For my part, I had the pleasure of meeting and interviewing a registered medical marijuana user earlier this summer. Eleanor Podmore is a 56-year-old mother of two living in a nice, professional neighbourhood in a suburb of Toronto. Five years ago, Eleanor came down with a severe case of sciatica, a painful and debilitating medical condition. You can read about how marijuana has helped her get her life back here.

"It is hard to observe recent events and not be at least guardedly optimistic. Given a little push, perhaps someday sooner than we think, marijuana will be respected for its healing aspects and tolerated for its pleasurable ones."

California Set to Take the Next Step

          Voters in California have been at the forefront of more sensible drug policy since passing Proposition 215 in 1996, which made medical marijuana legal in the Golden State—though the over-reaching federal government begs to differ. This coming November 2, Californians will have the chance to lead the way once again as they vote on whether to legalize marijuana for non-medical use (i.e., for fun). Proposition 19 would allow adults to possess small amounts of marijuana (up to one ounce) for personal use and let them grow small marijuana gardens (up to 25 square feet) on their private property.

          It would also authorize cities and counties to decide whether to allow the sale of marijuana within their boundaries, and whether or not to tax those sales. The ongoing economic downturn has made legalizing and taxing the soft drug more appealing, as governments at all levels become increasingly desperate just to stay afloat. But Law Enforcement Against Prohibition (LEAP), a group of mostly retired police officers, judges, and prosecutors, is also supporting the ballot initiative on the grounds that it would “unclog court dockets and allow police to focus on more serious crime.”

          Opposing the measure are Los Angeles County Sheriff Lee Baca, Los Angeles police Chief Charlie Beck, and President Obama’s drug czar, Gil Kerlikowske. In addition, all nine former directors of the Drug Enforcement Administration (DEA) have written a letter to U.S. Attorney General Eric Holder, “urging him to use the federal ‘supremacy clause’ to pre-empt such lawmaking by state and local jurisdictions,” just as the Justice Department did recently in persuading a court to strike down Arizona’s immigration law.

Mexico Reconsiders

          Watching closely to see how the battle in California plays out will be millions of people living south of the U.S. border. In Mexico, drug prohibition really does look like a war, with the body count having reached 28,000 in the four years since President Felipe Calderon literally called in the army. With the Mexican President unrepentant and the American President’s own youthful indiscretions seemingly forgotten, respite for weary Mexicans caught in the crossfire seemed a distant possibility.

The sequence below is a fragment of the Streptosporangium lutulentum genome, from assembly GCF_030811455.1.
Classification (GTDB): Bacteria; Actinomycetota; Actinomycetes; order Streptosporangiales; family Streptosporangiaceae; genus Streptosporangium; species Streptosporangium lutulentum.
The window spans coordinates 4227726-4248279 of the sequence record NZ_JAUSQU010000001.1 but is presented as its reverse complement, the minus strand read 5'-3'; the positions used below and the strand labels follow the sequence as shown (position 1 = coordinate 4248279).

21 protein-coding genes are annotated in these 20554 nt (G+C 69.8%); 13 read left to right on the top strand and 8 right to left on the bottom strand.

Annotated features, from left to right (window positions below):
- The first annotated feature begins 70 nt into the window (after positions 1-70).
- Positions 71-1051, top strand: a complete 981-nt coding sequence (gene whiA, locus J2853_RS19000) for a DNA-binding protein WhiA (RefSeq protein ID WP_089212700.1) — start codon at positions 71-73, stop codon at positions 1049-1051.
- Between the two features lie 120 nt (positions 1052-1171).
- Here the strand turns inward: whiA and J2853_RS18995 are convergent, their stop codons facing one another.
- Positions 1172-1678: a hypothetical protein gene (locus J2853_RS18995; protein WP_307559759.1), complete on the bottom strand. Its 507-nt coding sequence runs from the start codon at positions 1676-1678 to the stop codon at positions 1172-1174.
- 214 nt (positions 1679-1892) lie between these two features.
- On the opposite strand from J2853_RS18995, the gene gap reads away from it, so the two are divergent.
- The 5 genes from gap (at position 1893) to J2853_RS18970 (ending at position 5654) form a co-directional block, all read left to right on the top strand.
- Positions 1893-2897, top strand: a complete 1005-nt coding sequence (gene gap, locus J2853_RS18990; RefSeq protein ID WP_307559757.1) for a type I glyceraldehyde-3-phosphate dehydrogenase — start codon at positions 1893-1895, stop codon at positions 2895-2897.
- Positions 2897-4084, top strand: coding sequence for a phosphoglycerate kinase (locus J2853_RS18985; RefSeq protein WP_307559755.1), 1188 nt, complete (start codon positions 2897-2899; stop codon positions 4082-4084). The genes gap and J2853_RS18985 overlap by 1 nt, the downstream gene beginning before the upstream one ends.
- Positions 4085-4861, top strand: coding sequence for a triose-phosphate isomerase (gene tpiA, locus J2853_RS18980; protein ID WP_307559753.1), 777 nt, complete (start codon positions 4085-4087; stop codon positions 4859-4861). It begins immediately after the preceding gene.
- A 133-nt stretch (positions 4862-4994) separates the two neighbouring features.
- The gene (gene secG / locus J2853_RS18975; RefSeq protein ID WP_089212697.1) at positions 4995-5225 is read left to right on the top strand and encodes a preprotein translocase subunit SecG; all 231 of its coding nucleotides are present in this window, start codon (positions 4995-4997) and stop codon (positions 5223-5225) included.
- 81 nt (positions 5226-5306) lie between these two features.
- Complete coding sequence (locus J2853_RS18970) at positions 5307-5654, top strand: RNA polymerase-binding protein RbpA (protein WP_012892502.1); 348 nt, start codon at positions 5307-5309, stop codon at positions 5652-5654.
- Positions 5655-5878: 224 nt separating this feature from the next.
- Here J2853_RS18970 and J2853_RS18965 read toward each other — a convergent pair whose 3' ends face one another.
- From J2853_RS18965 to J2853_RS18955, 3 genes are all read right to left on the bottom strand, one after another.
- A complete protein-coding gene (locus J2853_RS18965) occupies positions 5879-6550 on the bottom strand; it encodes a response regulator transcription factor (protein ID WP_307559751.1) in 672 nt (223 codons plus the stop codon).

But then surprisingly, in early August, Calderon was heard calling for a debate on legalization. He quickly backpedalled, but not quickly enough. Four days later, Vicente Fox, Calderon’s predecessor, issued a strong and clear statement calling for complete legalization of all drugs, rightly recognizing that this would deprive criminal gangs of much of their revenue and power.

          Stirrings of pot legalization in America’s most populous state have also helped make change seem more feasible. Should California legalize marijuana in November, four of six likely contenders for the Mexican presidency in 2012 have said Mexico should follow suit. As former foreign minister Jorge Castaneda put it recently, how could the drug war continue to be fought in Tijuana when those same drugs are freely available to adults a few miles away in San Diego?

          There are no guarantees, of course. Prop 19 could fail, or Attorney General Holder could invoke the “supremacy clause,” or President Obama could order his drug czar to descend on California. But it is hard to observe recent events and not be at least guardedly optimistic. Given a little push, perhaps someday sooner than we think, marijuana will be respected for its healing aspects and tolerated for its pleasurable ones. With a little help, Marc Emery could be back in Canada and back on the streets where he belongs before we know it. Reefer sanity, once just a pipe dream, doesn’t seem like such a crazy idea anymore.